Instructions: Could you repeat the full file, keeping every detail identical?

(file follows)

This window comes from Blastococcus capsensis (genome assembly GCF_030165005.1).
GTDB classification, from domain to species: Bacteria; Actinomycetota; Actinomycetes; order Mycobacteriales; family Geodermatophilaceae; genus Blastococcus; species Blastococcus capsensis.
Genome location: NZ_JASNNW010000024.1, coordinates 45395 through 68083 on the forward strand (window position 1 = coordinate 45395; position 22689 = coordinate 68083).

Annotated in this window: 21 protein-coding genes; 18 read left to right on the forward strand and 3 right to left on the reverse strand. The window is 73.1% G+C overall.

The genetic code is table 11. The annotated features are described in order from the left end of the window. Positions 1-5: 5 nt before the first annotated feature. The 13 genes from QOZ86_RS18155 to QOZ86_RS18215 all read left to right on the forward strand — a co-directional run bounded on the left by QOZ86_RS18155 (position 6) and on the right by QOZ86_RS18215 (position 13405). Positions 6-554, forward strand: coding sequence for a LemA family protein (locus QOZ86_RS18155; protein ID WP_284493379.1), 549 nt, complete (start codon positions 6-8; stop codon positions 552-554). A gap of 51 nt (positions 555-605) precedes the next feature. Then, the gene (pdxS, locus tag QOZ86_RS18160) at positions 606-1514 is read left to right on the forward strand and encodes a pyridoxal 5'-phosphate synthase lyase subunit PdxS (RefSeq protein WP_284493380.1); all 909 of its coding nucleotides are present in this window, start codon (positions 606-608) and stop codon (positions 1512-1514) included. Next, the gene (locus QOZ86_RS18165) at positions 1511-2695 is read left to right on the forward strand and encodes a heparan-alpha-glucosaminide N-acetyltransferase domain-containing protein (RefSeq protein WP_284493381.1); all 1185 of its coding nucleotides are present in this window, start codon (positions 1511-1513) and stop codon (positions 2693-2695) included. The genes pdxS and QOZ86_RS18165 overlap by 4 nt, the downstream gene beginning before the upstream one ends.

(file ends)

This window comes from Blastococcus capsensis (genome assembly GCF_030165005.1).
GTDB classification, from domain to species: Bacteria; Actinomycetota; Actinomycetes; order Mycobacteriales; family Geodermatophilaceae; genus Blastococcus; species Blastococcus capsensis.
Genome location: NZ_JASNNW010000024.1, coordinates 45395 through 68083 on the forward strand (window position 1 = coordinate 45395; position 22689 = coordinate 68083).

Annotated in this window: 21 protein-coding genes; 18 read left to right on the forward strand and 3 right to left on the reverse strand. The window is 73.1% G+C overall.

The genetic code is table 11. The annotated features are described in order from the left end of the window. Positions 1-5: 5 nt before the first annotated feature. The 13 genes from QOZ86_RS18155 to QOZ86_RS18215 all read left to right on the forward strand — a co-directional run bounded on the left by QOZ86_RS18155 (position 6) and on the right by QOZ86_RS18215 (position 13405). Positions 6-554, forward strand: coding sequence for a LemA family protein (locus QOZ86_RS18155; protein ID WP_284493379.1), 549 nt, complete (start codon positions 6-8; stop codon positions 552-554). A gap of 51 nt (positions 555-605) precedes the next feature. Then, the gene (pdxS, locus tag QOZ86_RS18160) at positions 606-1514 is read left to right on the forward strand and encodes a pyridoxal 5'-phosphate synthase lyase subunit PdxS (RefSeq protein WP_284493380.1); all 909 of its coding nucleotides are present in this window, start codon (positions 606-608) and stop codon (positions 1512-1514) included. Next, the gene (locus QOZ86_RS18165) at positions 1511-2695 is read left to right on the forward strand and encodes a heparan-alpha-glucosaminide N-acetyltransferase domain-containing protein (RefSeq protein WP_284493381.1); all 1185 of its coding nucleotides are present in this window, start codon (positions 1511-1513) and stop codon (positions 2693-2695) included. The genes pdxS and QOZ86_RS18165 overlap by 4 nt, the downstream gene beginning before the upstream one ends.